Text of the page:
DataLayer.LDAP - LDAP Query Syntax for .NET
The LDAP syntax supported in Logi products for .NET applications is similar to that of SQL. The basic keywords are:
Specifies a comma-separated list of attributes to be retrieved for each object. If you specify *, the query retrieves only the Distinguished Name (DN) of each object, not all of its attributes. All other "column" operations of the type found in SQL queries (functions, AS, expressions, etc.) are not available.
|FROM||Specifies the DN of the object of the search. For example, the DN of the "Users" container in an Active Directory domain might be 'cn=Users,dc=MassiveDynamic,dc=com'. The DN of the object of the search is enclosed in a pair of single quotation marks (').|
Specifies search filter expressions and multiple expressions may be strung together using AND and OR. Expressions only support these basic operators:
~= Approximately equal to
<= Lexicographically less than or equal to
>= Lexicographically greater than or equal to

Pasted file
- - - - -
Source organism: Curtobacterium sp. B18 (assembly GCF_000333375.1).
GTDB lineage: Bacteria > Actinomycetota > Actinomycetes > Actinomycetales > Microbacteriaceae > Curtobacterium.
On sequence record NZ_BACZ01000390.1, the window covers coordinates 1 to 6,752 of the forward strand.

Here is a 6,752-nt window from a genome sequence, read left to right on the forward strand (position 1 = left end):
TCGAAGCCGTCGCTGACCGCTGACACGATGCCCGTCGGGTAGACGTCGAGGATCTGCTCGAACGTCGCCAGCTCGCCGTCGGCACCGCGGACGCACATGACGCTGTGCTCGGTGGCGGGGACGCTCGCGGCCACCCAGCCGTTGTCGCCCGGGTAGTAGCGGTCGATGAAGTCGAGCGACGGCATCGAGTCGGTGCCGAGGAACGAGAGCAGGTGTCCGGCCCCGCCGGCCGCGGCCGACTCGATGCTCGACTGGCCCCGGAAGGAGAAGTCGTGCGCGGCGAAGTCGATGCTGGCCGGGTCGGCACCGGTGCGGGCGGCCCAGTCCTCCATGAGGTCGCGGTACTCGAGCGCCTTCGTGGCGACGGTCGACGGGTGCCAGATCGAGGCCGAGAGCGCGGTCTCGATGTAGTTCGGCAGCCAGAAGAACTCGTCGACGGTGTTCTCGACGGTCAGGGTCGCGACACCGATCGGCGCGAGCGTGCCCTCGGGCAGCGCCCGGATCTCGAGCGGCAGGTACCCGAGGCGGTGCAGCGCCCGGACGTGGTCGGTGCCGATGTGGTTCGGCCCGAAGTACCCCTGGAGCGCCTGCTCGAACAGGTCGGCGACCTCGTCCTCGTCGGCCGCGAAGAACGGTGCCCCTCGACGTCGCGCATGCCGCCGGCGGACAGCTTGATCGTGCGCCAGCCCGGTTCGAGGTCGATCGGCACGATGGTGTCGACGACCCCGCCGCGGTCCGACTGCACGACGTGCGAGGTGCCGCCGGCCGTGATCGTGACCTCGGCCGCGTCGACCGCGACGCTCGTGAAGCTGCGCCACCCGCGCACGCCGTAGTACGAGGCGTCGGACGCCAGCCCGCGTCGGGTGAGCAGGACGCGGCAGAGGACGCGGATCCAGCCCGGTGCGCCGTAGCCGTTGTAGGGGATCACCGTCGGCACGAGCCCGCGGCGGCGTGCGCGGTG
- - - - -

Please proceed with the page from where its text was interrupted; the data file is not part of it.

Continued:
Expression comparison values are enclosed within a pair of single quotation marks (').
List all users:
SELECT uid,postalAddress,mobile,mail,givenName,sn,cn FROM 'dc=example,dc=com' WHERE objectClass='Person' List all groups:
SELECT description, cn FROM 'dc=example,dc=com' WHERE objectClass = 'groupOfUniqueNames' List all groups with users:
SELECT uniqueMember, cn FROM 'dc=example,dc=com' WHERE objectClass = 'groupOfUniqueNames' List all users for group "Developers":
SELECT uniqueMember FROM 'dc=example,dc=com' WHERE objectClass = 'groupOfUniqueNames' AND cn = 'Developers' List all groups with user "user.0":
SELECT cn FROM 'dc=example,dc=com' WHERE objectClass ='groupOfUniqueNames' AND uniqueMember = '*uid=user.0*' List all users in "Technical Group" Organizational Unit in Active Directory:
SELECT ADsPath,o,ou,objectclass,mail,name FROM 'ou=Technical Group,ou=Staff,dc=example,dc=com' List all groups with user matching @Request token value:
SELECT cn FROM 'dc=LogiAnalytics,dc=com' WHERE objectClass = 'groupOfUniqueNames'
AND uniqueMember ='*uid=@Request.rdUsername~*' As shown in the last example, you may use tokens, such as @Request and @Session, inside of the LDAP query to control the result set. Attribute values are stored with case intact in LDAP structures, but searches against them are case-insensitive by default. Certain attributes (like password) may be case-sensitive when searching.
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